Walking with Purpose: SMS Celebrates Together The whole SMS community made with the past,” says Thornicroft. told the current students: “For great strides last October when “We feel strongly about where we years, I have been teased about my students, staff, alumnae and are and about envisioning where ‘two block walkathon’ but today families walked all or part of the we are going in the future.” I can report that this ‘Old Girl’ 16 kilometres from the site of the easily walked the whole thing!” Patrick Giommi, Deputy Head of former school building at Fort and School, says: “It was a long walk, continued on page 7 Fern Streets to the present campus but the girls didn’t complain. on Lucas Avenue. Head of School, That speaks to their spirit. They Cathy Thornicroft says the walk was embraced the experience.” an important way to honour the The wider community was school’s progress throughout the enthusiastic as well: “We got years and to connect students with tremendous support from the the school’s history. The walk was traffic that day, from the liaison a re-enactment of the 1970 move police officer, and from the when the school purchased the municipalities,” says Giommi. 22-acre Lucas Avenue property. “The alumnae participation This year marks an important “The walk was a re-engagement was terrific, and the staff kept centenary at SMS: in 1912 the new and fostered a sense of pride,” the kids organized and safe.” building at the school’s second campus opened its doors. Designed says Thornicroft. “The girls Alexandra Alexis is an SMS alumna by Francis Mawson Rattenbury, took it in the spirit we wanted; renowned architect and SMS parent, who participated in both the they wanted to participate the building marked a new beginning 1970 walk and the re-enactment. for the school and new Principal in something historic.” In 1970 she was a Junior School Girls from Kindergarten to Grade 12 were excited to take part and being part of such a large community of people with a connection to SMS had a powerful impact on everyone:“It’s important to have that sense of belonging and of reconnecting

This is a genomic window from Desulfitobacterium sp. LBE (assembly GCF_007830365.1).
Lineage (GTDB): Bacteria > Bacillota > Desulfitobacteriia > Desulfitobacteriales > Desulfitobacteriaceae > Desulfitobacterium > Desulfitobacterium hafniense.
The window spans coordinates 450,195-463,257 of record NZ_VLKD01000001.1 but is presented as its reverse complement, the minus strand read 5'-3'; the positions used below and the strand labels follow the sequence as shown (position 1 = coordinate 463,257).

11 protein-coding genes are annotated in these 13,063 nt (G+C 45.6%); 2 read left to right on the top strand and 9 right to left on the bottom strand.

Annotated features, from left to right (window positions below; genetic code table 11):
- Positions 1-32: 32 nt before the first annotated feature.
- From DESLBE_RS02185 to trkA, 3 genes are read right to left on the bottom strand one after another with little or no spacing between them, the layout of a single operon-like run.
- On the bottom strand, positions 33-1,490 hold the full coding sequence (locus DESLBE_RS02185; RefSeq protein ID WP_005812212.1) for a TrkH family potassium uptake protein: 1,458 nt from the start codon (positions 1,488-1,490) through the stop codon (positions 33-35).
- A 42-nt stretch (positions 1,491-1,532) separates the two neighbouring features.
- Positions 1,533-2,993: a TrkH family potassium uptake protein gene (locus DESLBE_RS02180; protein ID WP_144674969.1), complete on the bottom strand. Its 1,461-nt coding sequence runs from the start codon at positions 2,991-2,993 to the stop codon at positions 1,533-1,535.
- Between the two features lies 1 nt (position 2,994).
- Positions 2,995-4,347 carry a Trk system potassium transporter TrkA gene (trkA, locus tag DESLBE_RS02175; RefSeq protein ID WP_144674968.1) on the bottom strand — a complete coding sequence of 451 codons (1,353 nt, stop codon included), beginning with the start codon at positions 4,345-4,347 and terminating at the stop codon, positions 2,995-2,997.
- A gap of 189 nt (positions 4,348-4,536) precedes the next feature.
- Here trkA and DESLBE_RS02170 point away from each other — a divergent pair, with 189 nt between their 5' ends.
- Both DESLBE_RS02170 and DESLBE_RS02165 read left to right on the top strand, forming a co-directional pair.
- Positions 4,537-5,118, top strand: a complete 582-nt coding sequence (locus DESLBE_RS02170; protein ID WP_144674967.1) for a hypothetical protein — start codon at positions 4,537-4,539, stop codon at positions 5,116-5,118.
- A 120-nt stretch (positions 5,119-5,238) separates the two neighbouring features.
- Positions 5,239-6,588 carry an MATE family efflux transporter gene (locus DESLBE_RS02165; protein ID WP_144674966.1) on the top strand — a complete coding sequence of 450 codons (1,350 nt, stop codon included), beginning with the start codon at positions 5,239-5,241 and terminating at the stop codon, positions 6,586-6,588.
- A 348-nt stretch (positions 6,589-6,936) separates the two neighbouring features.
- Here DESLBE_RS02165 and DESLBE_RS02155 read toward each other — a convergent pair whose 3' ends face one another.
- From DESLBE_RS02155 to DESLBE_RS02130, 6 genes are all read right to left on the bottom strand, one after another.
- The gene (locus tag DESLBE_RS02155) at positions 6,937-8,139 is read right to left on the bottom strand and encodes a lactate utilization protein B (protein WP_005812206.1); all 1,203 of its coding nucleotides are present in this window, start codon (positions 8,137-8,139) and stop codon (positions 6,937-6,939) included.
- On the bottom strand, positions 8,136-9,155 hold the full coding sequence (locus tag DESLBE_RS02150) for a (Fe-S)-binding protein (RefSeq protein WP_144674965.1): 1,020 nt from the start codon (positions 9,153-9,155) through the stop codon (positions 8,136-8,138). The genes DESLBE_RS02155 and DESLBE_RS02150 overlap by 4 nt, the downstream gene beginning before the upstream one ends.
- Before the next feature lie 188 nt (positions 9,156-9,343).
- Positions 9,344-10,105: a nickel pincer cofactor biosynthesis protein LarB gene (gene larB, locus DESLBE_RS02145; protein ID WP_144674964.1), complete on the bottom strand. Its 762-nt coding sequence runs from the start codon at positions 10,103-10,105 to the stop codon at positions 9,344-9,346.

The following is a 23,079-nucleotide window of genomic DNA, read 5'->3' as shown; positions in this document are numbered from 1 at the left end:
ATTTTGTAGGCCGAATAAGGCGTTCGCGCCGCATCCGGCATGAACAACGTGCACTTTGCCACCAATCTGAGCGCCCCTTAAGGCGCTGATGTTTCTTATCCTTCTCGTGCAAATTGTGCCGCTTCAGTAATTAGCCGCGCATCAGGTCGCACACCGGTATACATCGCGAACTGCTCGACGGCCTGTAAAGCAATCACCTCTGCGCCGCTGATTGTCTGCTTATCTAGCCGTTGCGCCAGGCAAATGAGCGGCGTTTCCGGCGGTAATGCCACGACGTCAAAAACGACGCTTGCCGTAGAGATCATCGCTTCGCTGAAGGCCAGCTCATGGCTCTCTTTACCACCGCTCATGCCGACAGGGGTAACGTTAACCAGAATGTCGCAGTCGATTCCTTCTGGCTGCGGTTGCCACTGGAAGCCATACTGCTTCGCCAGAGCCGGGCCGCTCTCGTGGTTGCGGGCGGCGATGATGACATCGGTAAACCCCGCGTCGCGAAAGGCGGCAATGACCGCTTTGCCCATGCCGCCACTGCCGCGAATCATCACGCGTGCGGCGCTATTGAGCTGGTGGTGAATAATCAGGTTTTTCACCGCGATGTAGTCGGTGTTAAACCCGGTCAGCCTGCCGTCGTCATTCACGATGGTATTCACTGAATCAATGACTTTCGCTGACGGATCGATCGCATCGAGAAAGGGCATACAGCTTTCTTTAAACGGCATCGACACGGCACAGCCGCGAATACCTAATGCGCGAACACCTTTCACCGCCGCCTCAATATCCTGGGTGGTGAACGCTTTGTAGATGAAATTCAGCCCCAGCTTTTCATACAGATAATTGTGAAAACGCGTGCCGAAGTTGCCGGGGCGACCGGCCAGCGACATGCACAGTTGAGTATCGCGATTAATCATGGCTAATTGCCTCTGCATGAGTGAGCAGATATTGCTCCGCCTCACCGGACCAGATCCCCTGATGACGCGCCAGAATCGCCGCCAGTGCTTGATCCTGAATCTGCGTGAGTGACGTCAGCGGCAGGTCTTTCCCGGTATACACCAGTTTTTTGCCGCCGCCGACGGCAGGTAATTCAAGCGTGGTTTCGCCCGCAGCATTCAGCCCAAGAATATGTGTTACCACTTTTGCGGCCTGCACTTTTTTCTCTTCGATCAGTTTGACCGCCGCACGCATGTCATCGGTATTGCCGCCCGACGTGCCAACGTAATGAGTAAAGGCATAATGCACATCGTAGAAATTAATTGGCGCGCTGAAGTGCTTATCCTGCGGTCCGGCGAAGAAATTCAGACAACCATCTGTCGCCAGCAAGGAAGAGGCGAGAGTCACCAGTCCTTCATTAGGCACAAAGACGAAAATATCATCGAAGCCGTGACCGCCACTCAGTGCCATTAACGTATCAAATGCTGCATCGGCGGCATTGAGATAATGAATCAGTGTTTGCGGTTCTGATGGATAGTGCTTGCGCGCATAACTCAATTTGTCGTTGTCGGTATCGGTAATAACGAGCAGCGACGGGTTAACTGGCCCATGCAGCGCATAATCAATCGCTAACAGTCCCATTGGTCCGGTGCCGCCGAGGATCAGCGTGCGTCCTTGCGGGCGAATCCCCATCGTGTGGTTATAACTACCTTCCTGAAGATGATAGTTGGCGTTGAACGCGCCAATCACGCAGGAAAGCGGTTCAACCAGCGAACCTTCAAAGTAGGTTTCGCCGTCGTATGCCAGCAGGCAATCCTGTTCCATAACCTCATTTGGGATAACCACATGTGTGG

student. Part way through the original walk, complaining of fatigue, she hopped into a Volkswagon Bug to cover part of the distance. Her older sisters, also Alumnae, completed the walk and have teased her about it ever since. At the end of the 2011 walk, Alexis SMS SPIRIT | 05
Margaret Barton after the tragic drowning in 1911 of Edith Fenwick and Isabel Fenwick, the founders of SMS.
SMS’ full architectural history is beautifully described in Deidre Simmons’ book Servite in Caritate: The First 100 Years of St. Margaret’s School 1908-2008.
“We care about women everywhere.” Alex Nelson, Head Girl
Planting a tree at the end of the walk
Walking with water A SeA OF WHITe and cardinal marched purposefully through Victoria streets on October 20, 2011, as the St. Margaret’s School community took part in The Walk. This walk re-enacted the 1970 walk when SMS moved from its Fern Street campus to our current location. However, the October journey was far more than simply a commemorative walk; it stood to define the identity of the contemporary SMS community. As students from every grade, teachers, staff, alumnae and SMS families joined the procession along the way, more people, and more stories, wove their way into the Walk. every step was a reflection of a past or present memory of SMS–memories not unlike the ones forged by a group of History 12 students. Inspired to demonstrate our support of women around the globe who have to fetch water daily, we carried a camping jug full of water right through to the walk’s finish line. The 16 kilometre-walk proved a herculean task; water is as heavy as it is critical for one’s very survival. As we reached the end of the walk, muscles sore and water-weary, we were safe. The same cannot be said for many of the women we advocated for. The route to and from a source of water can often be long and arduous, with many hidden dangers. The water may not even be fresh; it may be polluted